January 11: Lyle Lovett released Pontiac in 1988

“The preacher asked her and she said, ‘I do’
The preacher asked me and she said, ‘Yes, he does too’
The preacher said, ‘I pronounce you 99 to life
Son, she’s no lady, she’s your wife.’ “

– Lyle Lovett (She’s No Lady)

“Writes like Guy Clark, only plainer, sings like Jesse Winchester only countrier.”
– Robert Christgau

“While Lyle Lovett’s self-titled debut album made it clear he was one the most gifted and idiosyncratic talents to emerge in country music in the 1980s, his follow-up, 1987’s Pontiac, took the strengths of his first disc and refined them, and the result was a set whose sound and feel more accurately reflected Lovett’s musical personality.”
– Mark Deming (allmusic)

This classic country album was Lyle Lovett’s second album, and to me it’s his best still. The Texas singer-songwriter uses the same elements that made his 1986 debut such a delight, dry humour, observational storytelling told in a personal and devastating way. Relationship stories as dark and as funny as they sometimes are…and with great singing and music.

Vince Gill and Emmylou Harris visits on this first of many masterpieces from Lyle Lovett.

Pontiac (official video):

The release date is uncertain, some sites said it was released in 1987, but most reviews started coming out  mid January 1988. Anyway that’s not the important part, what’s important is to celebrate a very fine album no matter if it was released December 1987 or January 1988.

– Hallgeir

January 2: Merle Haggard released Sing Me Back Home (album) in 1968

Sing Me Back Home is the fifth studio album by singer and songwriter Merle Haggard, released in 1968 on Capitol Records.

Sing Me Back Home follows the blueprint of Merle Haggard’s first three albums, balancing a hit single with album tracks and a couple of covers, but there is a difference. Where the previous album Branded Man was a transitional album, hinting that Haggard’s talents were deepening substantially, Sing Me Back Home is the result of the flowering of his talent.”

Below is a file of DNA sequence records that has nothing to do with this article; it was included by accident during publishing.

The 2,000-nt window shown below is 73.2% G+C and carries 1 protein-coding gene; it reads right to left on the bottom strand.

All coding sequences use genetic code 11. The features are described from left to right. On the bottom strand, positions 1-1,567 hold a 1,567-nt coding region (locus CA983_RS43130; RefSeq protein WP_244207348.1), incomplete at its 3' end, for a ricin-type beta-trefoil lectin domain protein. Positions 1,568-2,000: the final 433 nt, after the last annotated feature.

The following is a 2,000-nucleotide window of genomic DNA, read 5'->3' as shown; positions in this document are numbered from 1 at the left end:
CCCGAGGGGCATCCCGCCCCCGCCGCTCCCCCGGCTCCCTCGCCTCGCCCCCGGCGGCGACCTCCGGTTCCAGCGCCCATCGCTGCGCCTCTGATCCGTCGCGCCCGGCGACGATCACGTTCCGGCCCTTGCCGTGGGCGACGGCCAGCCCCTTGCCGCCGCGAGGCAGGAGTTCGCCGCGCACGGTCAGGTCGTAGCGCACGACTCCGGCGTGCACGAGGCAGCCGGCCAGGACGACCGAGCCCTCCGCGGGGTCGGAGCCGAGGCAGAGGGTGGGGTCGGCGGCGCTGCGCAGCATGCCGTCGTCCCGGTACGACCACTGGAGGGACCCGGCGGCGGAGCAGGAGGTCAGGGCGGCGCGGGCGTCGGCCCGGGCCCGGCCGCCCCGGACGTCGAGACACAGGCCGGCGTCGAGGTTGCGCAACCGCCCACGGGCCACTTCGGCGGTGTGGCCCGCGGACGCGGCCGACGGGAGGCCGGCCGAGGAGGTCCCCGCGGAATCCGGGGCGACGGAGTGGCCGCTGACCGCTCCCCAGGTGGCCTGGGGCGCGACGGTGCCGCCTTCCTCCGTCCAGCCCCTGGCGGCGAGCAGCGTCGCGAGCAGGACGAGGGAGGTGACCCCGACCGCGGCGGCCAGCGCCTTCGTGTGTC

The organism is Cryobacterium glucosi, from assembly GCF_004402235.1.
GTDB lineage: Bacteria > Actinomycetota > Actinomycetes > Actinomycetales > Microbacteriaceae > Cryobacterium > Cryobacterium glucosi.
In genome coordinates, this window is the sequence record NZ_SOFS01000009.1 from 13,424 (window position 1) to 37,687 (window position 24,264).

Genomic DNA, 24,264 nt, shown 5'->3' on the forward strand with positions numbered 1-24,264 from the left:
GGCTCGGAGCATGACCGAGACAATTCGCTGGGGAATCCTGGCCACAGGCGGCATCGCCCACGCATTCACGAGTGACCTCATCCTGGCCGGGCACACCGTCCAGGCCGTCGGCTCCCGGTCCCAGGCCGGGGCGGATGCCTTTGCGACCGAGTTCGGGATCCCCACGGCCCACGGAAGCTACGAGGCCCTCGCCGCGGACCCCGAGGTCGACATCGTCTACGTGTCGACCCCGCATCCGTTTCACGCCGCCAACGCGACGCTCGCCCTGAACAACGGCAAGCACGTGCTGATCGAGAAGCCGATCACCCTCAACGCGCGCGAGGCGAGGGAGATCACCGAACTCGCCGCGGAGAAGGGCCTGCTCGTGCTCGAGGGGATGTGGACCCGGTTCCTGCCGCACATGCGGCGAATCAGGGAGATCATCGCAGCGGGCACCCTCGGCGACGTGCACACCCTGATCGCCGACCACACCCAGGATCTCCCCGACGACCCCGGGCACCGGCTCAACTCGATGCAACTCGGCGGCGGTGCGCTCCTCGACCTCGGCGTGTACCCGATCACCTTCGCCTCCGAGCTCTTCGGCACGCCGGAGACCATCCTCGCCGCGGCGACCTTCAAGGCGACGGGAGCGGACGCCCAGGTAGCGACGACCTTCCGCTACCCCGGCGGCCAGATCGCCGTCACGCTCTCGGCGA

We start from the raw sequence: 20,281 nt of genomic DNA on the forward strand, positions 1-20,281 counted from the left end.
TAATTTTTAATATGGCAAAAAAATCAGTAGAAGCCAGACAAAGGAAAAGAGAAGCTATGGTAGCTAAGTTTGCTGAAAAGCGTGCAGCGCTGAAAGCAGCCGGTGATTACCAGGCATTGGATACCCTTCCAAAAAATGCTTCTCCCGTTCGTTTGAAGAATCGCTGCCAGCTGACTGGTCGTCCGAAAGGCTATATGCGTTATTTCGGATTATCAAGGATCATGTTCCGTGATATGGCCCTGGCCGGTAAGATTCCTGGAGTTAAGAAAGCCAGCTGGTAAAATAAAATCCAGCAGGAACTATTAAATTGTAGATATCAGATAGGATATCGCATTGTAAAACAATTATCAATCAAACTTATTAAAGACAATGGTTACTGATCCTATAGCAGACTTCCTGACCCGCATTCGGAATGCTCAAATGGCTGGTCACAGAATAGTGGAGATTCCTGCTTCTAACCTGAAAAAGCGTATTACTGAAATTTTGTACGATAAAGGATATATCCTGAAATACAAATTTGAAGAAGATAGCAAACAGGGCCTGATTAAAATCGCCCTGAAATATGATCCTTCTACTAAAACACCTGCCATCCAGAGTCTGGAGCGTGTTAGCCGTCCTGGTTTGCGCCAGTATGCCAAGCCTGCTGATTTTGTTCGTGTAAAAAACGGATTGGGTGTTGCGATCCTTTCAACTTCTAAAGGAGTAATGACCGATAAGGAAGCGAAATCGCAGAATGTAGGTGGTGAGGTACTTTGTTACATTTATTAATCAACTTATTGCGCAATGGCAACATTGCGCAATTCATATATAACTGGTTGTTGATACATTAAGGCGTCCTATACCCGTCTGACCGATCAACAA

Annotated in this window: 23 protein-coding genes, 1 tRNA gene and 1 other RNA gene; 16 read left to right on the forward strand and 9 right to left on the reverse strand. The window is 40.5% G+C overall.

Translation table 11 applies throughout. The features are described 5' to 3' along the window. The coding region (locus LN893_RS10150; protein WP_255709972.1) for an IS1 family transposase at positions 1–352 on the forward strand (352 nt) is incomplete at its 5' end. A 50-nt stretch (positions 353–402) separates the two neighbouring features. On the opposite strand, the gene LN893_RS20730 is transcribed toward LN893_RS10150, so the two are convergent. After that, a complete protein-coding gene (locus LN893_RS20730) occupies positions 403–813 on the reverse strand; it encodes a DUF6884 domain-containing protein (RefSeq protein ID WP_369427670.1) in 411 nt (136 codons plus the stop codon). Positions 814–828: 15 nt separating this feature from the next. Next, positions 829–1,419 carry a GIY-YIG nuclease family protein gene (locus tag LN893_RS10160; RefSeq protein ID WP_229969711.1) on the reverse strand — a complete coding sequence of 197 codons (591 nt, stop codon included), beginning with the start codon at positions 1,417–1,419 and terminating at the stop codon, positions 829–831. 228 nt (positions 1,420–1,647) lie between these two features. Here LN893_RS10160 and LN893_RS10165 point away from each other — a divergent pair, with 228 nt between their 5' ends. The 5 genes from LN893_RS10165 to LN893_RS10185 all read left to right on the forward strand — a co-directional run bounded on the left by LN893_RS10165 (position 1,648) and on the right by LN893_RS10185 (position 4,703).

– Thomas Erlewine (allmusic)

Merle Haggard appeared on Austin City Limits nine times over the course of his legendary career. Here’s “Sing Me Back Home” from his appearance in 1978:

A little slowed down beautiful version! Continue reading “January 2: Merle Haggard released Sing Me Back Home (album) in 1968”

January 2: Elvis Presley released Elvis Country in 1971

“Elvis has come out with a record which gives us some of the very finest and most affecting music since he first recorded for Sun almost 17 years ago”- Peter Guralnick (Rolling Stone Magazine 1971)

“…Elvis was at his peak when he cut Elvis Country. Actually, Elvis Presley was positively on a roll at the time. A decade after the end of what were thought to be his prime years, he was singing an ever-widening repertory of songs with more passion and involvement than he’d shown since the end of the 1950s…”
~Bruce Eder (allmusic.com)

 

Elvis Presley – Funny How Time Slips Away (Willie Nelson):

Continue reading “January 2: Elvis Presley released Elvis Country in 1971”

January 1: Hank Williams died in 1953 and Townes Van Zandt died in 1997

Hank Williams (September 17, 1923 – January 1, 1953), born Hiram King Williams, is regarded as one of the most important country music artists of all time. Williams recorded 35 singles (five released posthumously) that would place in the Top 10 of the Billboard Country & Western Best Sellers chart, including 11 that ranked number one.Hank Williams died in 1953 and Townes Van Zandt died in 1997

John Townes Van Zandt (March 7, 1944 – January 1, 1997), best known as Townes Van Zandt, was an American Texas Country-folk music singer-songwriter, performer, and poet. Many of his songs, including “If I Needed You,” “To Live is to Fly,” and “No Place to Fall” are considered standards of their genre.

 

Continue reading “January 1: Hank Williams died in 1953 and Townes Van Zandt died in 1997”

The Best Albums 2016: 20 to 11 (part 2/3)

(Check out part 1 here, 30-21)

20 Cass McCombs – Mangy Love

Released: August 26 , 2016
Producer: 
Rob Schnapf, Cass McCombs & Dan Horne
Label: Anti Records
“Mangy Love makes itself distinct from its predecessors with its outright jazziness and ethereality. Wit’s End was a traipse though the densely forested hills of solitude; Big Wheel and Others was a road trip through odd, nameless American sub-societies,; and Mangy Love is Cass McCombs in outer space.”
– Dustin Lowman (Drowned in Sound)
This album really made me listen to the lyrics, I was fooled by the sweet melodies – but the lyrics are tough, hard, rough poems about love,sex, life and death. McCombs knows how to play with words (Switch):
Turn you on, you light up the room
Turn you off, it’s dark as a tomb– Hallgeir
End of Year lists
# 33 – American Songwriter
# 59 – Gorilla vs. Bear
# 29 – LA Music Blog
# 26 – MOJO
# 25 – Piccadilly Records
# 7 – Q Magazine
# 31 – Stereogum
# 31 – Uncut
Best songs: Opposite House, Bum Bum Bum and Switch 

Continue reading “The Best Albums 2016: 20 to 11 (part 2/3)”